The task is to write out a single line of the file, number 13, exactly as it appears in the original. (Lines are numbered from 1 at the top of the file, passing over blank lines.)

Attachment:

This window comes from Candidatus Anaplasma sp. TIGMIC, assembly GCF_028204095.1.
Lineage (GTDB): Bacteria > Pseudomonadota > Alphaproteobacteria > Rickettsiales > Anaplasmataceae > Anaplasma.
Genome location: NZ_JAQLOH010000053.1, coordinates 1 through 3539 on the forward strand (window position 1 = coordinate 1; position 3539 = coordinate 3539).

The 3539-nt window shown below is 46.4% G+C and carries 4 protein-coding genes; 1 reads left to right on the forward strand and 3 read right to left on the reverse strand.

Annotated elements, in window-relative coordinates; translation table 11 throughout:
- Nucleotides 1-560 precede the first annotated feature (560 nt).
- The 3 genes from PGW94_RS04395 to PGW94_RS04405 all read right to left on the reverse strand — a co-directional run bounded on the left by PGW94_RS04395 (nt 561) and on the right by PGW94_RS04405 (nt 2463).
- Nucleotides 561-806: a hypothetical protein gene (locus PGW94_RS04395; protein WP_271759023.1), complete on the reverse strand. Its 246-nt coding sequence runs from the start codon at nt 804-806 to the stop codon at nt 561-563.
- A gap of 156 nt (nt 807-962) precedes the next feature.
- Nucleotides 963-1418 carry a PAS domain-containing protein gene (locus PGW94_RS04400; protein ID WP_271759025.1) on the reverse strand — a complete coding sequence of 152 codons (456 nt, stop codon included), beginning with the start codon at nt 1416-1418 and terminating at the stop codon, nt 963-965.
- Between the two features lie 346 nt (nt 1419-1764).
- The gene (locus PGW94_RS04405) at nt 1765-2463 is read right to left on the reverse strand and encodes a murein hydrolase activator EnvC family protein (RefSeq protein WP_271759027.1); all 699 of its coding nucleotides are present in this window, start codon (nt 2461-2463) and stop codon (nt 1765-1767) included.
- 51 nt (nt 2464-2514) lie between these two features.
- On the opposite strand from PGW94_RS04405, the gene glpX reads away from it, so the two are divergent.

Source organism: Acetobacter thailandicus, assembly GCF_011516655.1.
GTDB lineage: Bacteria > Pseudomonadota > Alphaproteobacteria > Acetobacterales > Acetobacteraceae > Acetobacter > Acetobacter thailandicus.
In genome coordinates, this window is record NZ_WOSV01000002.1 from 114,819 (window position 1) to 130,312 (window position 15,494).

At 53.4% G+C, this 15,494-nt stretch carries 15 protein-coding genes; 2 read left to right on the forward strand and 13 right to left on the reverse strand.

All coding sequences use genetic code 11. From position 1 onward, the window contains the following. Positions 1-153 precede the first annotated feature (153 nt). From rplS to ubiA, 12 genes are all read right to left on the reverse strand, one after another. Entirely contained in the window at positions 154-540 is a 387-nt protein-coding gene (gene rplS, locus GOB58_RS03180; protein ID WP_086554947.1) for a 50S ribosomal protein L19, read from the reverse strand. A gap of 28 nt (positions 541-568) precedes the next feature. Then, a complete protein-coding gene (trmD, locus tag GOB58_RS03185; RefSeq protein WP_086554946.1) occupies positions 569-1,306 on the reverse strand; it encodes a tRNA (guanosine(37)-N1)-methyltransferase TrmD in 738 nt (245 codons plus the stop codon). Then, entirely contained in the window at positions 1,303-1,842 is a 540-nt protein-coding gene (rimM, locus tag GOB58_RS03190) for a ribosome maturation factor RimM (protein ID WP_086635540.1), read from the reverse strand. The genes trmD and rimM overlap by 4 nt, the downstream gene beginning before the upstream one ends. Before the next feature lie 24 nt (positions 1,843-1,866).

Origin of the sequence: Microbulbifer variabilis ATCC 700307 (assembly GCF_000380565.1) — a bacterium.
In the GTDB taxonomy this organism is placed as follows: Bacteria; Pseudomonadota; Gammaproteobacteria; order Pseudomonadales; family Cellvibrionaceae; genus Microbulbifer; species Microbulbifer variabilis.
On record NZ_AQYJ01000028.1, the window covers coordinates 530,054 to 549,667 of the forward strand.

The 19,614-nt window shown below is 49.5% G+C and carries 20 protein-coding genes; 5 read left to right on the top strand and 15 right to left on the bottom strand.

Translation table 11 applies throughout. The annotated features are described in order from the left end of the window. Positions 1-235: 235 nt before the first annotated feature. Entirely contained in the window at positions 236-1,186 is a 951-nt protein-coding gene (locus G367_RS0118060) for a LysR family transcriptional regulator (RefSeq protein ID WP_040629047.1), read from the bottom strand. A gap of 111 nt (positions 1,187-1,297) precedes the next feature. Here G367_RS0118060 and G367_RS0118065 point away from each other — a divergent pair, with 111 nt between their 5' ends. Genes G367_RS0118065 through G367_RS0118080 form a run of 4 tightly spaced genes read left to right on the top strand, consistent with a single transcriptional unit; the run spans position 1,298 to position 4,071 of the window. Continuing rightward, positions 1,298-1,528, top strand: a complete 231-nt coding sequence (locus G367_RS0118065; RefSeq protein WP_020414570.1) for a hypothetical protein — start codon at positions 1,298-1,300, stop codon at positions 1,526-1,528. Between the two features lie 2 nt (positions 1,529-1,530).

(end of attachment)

- 51 nt (nt 2464-2514) lie between these two features.